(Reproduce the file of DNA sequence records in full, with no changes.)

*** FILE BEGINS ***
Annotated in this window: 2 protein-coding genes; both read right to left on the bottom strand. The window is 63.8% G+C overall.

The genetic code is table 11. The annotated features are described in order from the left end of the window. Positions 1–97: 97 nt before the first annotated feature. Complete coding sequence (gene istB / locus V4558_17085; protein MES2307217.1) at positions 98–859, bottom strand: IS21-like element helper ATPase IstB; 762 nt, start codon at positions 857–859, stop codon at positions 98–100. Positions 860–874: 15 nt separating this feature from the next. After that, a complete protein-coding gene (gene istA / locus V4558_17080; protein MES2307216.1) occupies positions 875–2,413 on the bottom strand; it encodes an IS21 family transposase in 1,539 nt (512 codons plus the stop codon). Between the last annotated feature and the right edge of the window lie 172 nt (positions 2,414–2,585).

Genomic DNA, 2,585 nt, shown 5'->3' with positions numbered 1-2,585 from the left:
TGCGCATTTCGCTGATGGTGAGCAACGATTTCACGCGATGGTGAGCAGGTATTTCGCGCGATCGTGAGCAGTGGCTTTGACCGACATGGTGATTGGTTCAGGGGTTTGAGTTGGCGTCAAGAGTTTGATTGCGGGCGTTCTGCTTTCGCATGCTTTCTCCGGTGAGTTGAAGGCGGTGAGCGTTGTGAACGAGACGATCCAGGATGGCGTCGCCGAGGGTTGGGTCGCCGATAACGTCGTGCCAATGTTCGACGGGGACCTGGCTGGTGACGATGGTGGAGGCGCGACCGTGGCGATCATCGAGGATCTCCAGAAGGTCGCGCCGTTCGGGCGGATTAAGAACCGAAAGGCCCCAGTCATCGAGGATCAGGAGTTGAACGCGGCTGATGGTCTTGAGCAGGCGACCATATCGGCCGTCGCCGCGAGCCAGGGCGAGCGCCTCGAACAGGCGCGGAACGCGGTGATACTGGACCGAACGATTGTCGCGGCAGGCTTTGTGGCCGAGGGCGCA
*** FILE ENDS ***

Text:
Annotated in this window: 2 protein-coding genes; both read right to left on the bottom strand. The window is 63.8% G+C overall.

The genetic code is table 11. The annotated features are described in order from the left end of the window. Positions 1–97: 97 nt before the first annotated feature. Complete coding sequence (gene istB / locus V4558_17085; protein MES2307217.1) at positions 98–859, bottom strand: IS21-like element helper ATPase IstB; 762 nt, start codon at positions 857–859, stop codon at positions 98–100. Positions 860–874: 15 nt separating this feature from the next. After that, a complete protein-coding gene (gene istA / locus V4558_17080; protein MES2307216.1) occupies positions 875–2,413 on the bottom strand; it encodes an IS21 family transposase in 1,539 nt (512 codons plus the stop codon). Between the last annotated feature and the right edge of the window lie 172 nt (positions 2,414–2,585).

Genomic DNA, 2,585 nt, shown 5'->3' with positions numbered 1-2,585 from the left:
TGCGCATTTCGCTGATGGTGAGCAACGATTTCACGCGATGGTGAGCAGGTATTTCGCGCGATCGTGAGCAGTGGCTTTGACCGACATGGTGATTGGTTCAGGGGTTTGAGTTGGCGTCAAGAGTTTGATTGCGGGCGTTCTGCTTTCGCATGCTTTCTCCGGTGAGTTGAAGGCGGTGAGCGTTGTGAACGAGACGATCCAGGATGGCGTCGCCGAGGGTTGGGTCGCCGATAACGTCGTGCCAATGTTCGACGGGGACCTGGCTGGTGACGATGGTGGAGGCGCGACCGTGGCGATCATCGAGGATCTCCAGAAGGTCGCGCCGTTCGGGCGGATTAAGAACCGAAAGGCCCCAGTCATCGAGGATCAGGAGTTGAACGCGGCTGATGGTCTTGAGCAGGCGACCATATCGGCCGTCGCCGCGAGCCAGGGCGAGCGCCTCGAACAGGCGCGGAACGCGGTGATACTGGACCGAACGATTGTCGCGGCAGGCTTTGTGGCCGAGGGCGCA